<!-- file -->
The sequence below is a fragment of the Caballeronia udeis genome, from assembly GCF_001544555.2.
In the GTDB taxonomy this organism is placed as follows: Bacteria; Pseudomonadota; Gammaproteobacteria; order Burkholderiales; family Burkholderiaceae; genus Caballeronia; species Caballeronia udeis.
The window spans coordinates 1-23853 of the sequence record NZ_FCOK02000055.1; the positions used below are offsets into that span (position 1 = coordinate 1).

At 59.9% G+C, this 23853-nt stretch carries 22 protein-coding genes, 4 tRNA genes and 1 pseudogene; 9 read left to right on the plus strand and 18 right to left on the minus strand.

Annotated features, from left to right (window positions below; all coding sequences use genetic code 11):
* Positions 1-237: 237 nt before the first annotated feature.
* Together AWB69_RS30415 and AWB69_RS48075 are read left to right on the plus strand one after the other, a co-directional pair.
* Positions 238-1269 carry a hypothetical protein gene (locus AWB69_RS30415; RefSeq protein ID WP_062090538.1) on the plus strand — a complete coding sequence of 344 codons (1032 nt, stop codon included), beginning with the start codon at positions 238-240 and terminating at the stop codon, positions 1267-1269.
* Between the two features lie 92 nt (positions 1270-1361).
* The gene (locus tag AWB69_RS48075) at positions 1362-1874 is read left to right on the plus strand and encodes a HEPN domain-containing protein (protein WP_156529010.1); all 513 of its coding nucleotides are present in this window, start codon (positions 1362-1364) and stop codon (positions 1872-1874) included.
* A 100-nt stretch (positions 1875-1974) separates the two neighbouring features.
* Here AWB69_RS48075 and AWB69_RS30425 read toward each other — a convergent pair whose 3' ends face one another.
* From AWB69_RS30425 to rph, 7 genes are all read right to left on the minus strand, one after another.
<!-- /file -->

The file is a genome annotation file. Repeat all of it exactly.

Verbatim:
The sequence below is a fragment of the Caballeronia udeis genome, from assembly GCF_001544555.2.
In the GTDB taxonomy this organism is placed as follows: Bacteria; Pseudomonadota; Gammaproteobacteria; order Burkholderiales; family Burkholderiaceae; genus Caballeronia; species Caballeronia udeis.
The window spans coordinates 1-23853 of the sequence record NZ_FCOK02000055.1; the positions used below are offsets into that span (position 1 = coordinate 1).

At 59.9% G+C, this 23853-nt stretch carries 22 protein-coding genes, 4 tRNA genes and 1 pseudogene; 9 read left to right on the plus strand and 18 right to left on the minus strand.

Annotated features, from left to right (window positions below; all coding sequences use genetic code 11):
* Positions 1-237: 237 nt before the first annotated feature.
* Together AWB69_RS30415 and AWB69_RS48075 are read left to right on the plus strand one after the other, a co-directional pair.
* Positions 238-1269 carry a hypothetical protein gene (locus AWB69_RS30415; RefSeq protein ID WP_062090538.1) on the plus strand — a complete coding sequence of 344 codons (1032 nt, stop codon included), beginning with the start codon at positions 238-240 and terminating at the stop codon, positions 1267-1269.
* Between the two features lie 92 nt (positions 1270-1361).
* The gene (locus tag AWB69_RS48075) at positions 1362-1874 is read left to right on the plus strand and encodes a HEPN domain-containing protein (protein WP_156529010.1); all 513 of its coding nucleotides are present in this window, start codon (positions 1362-1364) and stop codon (positions 1872-1874) included.
* A 100-nt stretch (positions 1875-1974) separates the two neighbouring features.
* Here AWB69_RS48075 and AWB69_RS30425 read toward each other — a convergent pair whose 3' ends face one another.
* From AWB69_RS30425 to rph, 7 genes are all read right to left on the minus strand, one after another.